Twenty years had passed since the publication of my groundbreaking work Mind, Body Power: The Self Help Book on Accelerated Learning. The year was 1989. More recently, I discovered Norman Doige’s book The Brain Changes Itself. I devoured it. I savoured it. Doige’s book adds to my knowledge regarding Accelerated Learning, a methodological approach which had shaped my learning and life for the past 30 years. It first rocketed me into a life-long journey of explorations: Mandarin Chinese, stress and health management, yoga and meditation, theatre making, writing and, of course my cross-cultural training consultancy. I have always said that Accelerated Learning changed my life forever when as a young 30 year old, a fresh PhD in my hands, I saw that students were falling asleep in my lectures at Monash University no matter how excited and keen they were to listen to me. I could not understand why. Accelerated Learning with its music, drama and whole-brain approach helped me see the light and improved my style of teaching.
Although I had accepted the strong conceptual explanation, that is, the theory of suggestions to achieve Accelerated Learning’s results, I had always felt that there was a missing link. I find it now in the plastic brain discussed and explained so beautifully in Doige’s book. The New York Times has this to say about Doige’s book: The discovery of neuroplasticity, that our thoughts can change the structure and function of our brains, even into old age, is the most important breakthrough in our understanding of the brain. Doige introduces principles we can all use to overcome a number of brain limitations. In an immensely moving book that will permanently alter the way we look at human possibility and human nature, he explores the profound implications of the changing brain.
Doige’s book leads me to Jill Bolte Taylor, a 37-year-old Harvard trained neuro-anatomist. She watched the way her brain and mind functioned after suffering a stroke. She could not walk, talk, read, write or recall any bits of her life. In her book, My Stroke of Insight: A Brain Scientist Personal Journey, Jill explained her total recovery and validated for me yet again the unique functions of the left and right hemispheres of the brain.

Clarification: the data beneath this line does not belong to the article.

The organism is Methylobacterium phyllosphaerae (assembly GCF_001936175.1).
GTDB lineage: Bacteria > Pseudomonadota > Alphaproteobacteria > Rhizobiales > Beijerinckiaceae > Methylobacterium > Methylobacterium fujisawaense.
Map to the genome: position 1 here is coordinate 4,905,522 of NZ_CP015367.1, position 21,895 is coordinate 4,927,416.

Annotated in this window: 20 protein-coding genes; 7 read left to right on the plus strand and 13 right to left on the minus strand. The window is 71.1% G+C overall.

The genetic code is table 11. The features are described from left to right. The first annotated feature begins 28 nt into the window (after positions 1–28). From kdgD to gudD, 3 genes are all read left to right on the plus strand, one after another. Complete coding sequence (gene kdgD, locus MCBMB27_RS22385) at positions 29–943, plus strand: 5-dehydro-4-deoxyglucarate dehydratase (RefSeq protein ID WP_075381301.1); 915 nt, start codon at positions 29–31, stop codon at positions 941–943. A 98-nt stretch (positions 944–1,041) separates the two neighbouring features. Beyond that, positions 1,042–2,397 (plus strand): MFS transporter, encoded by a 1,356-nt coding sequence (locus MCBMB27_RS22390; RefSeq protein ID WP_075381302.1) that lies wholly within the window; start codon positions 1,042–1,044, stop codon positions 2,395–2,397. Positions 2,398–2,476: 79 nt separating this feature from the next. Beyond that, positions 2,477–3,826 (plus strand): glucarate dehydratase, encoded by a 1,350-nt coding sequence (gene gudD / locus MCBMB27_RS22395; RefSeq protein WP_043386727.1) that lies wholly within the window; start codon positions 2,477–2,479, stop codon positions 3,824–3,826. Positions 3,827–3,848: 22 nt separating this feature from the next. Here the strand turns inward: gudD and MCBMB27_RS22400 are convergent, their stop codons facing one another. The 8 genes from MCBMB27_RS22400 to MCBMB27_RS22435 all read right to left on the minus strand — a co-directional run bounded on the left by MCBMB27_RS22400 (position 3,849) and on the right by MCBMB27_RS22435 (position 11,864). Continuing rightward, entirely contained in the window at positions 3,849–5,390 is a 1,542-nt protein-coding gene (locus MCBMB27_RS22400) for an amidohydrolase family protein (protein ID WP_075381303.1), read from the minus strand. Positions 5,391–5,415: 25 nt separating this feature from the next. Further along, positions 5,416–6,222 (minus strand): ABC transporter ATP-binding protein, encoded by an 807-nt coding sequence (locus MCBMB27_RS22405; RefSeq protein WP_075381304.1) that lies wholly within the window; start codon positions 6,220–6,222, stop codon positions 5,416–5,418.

To say that I am blown away by these books is an understatement. Nearly 20 years ago, my limited knowledge of brain science and how the left and right brain hemispheres function led me to devise performances for my Chinese classes: music, story telling, and drama for the students’ right brain and content, that is, grammar and vocabulary for their left brain. By using the materials to access the students’ right and left brain simultaneously, and training teachers to use their voices and body language to highly suggest positive reinforcement, the results are successfully accelerated. The works of current brain researchers add to my own work on Accelerated Learning. I believe that over the 30 years since I first started, schools in large parts of the world are still using the traditional methods of teaching. But in ACCS and ECCS, I am glad to say that we are ahead of our times, and that my life’s long work in Accelerated Learning has not gone unrewarded.
OMG I just re-read what I wrote. It sounded like an eulogy (a speech or piece of writing that praises someone or something highly, typically someone who has just died, according to my dictionary). Yikes! An eulogy. To myself. Hmmm, not ready to say goodbye to this earthly light as yet. So readers, students and friends, take this editorial as an Ode to Myself, rather like Keats’ Ode to a Nightingale. Sing O lovely students of Chinese, may your voices soar above the clouds, to reach yonder, where you find your own China… just don’t fly with a bad airline!
Zaijian xiao pengyou